FACES of Ames displays community diversity

The Genre Music Club, made up of Ames Residents and ISU students, performs on Saturday, Sept. 21, during FACES at the Bandshell Park in Ames.

Kelsey Roehrich

Ames celebrated diversity in the community at this year’s FACES of Ames celebration on Saturday, Sept. 22, in Bandshell Park.

FACES of Ames is a yearly event open to the whole community, which has been put on for about eight years.

Entertainment, food and nearly 50 tables were set up to demonstrate different clubs and organizations.

Some of the organizations represented were the League of Women Voters; Parents and Families of Lesbians and Gays; the Volunteer Center of Story County; Youth and Shelter Services, Inc.; Iowa 4-H and others.

Not only was diversity in people represented but also in animals. The ISU Pre-Vet Club as well as Paws Playhouse of Ames showcased booths at the event.

“The main message of FACES is to respect the dignity and worth of every person,” said Terry Lowman, who was representing LGBT and the Unitarian Universalist Fellowship of Ames.

Lowman said there is a lot of diversity in Ames, such as Indian, Chinese and LBGT, among others. 

Volunteer organizations were represented at FACES and showcased the importance of volunteering in the Ames community, Lowman said.

“The purpose is to show that this is a welcoming community and we celebrate our diversity,” Lowman said.

There were many ISU student groups who performed at the event, such as the Black Student Alliance, the Thai Student Association, Cyclone Swing Society, African Student Association, Cyclone Ballroom, GENRE, Orchesis I and more.

Lois Smidt, entertainment coordinator and emcee for FACES, said: “I truly believe getting to know each other across our differences is not only healing for individuals, but it makes a more peaceful Earth.”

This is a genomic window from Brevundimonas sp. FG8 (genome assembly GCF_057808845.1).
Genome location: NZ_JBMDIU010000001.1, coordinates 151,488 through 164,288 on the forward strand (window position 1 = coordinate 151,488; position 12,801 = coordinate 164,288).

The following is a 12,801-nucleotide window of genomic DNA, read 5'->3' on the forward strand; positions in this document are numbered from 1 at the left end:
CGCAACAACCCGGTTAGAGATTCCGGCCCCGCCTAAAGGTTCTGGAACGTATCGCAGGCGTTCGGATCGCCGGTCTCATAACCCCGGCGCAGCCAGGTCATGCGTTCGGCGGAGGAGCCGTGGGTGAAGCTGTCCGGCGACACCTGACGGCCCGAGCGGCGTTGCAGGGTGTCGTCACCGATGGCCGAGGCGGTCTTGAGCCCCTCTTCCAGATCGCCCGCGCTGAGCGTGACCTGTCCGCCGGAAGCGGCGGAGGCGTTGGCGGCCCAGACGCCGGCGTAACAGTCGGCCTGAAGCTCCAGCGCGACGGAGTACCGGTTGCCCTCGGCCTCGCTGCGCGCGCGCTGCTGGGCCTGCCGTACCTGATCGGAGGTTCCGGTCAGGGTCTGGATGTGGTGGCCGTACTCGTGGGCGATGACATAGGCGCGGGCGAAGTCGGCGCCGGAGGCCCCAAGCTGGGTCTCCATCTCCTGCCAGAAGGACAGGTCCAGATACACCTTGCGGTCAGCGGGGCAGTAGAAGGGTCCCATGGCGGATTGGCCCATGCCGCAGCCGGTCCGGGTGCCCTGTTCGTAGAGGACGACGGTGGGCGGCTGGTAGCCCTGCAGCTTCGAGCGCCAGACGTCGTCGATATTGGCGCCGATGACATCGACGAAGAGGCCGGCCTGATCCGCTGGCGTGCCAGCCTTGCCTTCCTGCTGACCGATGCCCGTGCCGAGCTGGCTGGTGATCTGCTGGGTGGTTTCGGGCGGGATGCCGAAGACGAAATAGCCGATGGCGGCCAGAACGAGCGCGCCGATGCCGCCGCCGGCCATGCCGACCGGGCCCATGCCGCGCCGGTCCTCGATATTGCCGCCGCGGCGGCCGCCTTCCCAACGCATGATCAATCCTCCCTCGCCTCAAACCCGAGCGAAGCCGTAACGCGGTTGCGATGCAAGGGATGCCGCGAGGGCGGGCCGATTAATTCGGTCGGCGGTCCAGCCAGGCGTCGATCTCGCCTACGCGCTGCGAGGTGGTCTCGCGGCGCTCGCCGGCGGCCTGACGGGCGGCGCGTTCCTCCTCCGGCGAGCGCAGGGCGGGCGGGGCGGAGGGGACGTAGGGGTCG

The arts is a safe way to do this, Smidt said. You can easily express human emotions and tell a story through dance and song; they are powerful. 

Smidt said the arts are a very powerful thing, and she believes they could be what help change our world and diminish the border between different cultures.

“Working with the students was wonderful [and] such a good experience,” Smidt said. “I love that FACES was a venue to connect students to the broader Ames community.” 

“Not many students even know about Bandshell park,” she said. “It does not happen very often in Ames where students get the chance to really get to know the community that they are now a part of.”

Student organizations performed on stage alongside others not associated with Iowa State. 

Some of these other performers included storyteller Joyce Matters, Bollywood dancer Sunny Kaul, Mirage Middle Eastern Dance troupe, Co’Motion Dance Theater, India Cultural Association and others.

“There is so much representation here,” Smidt said.  

FACES brings so many different kinds of people together, Smidt said, whether it be by shades of skin, age, level of education, income, political viewpoints, disabilities or sexuality.

“I do think it’s changing Ames.”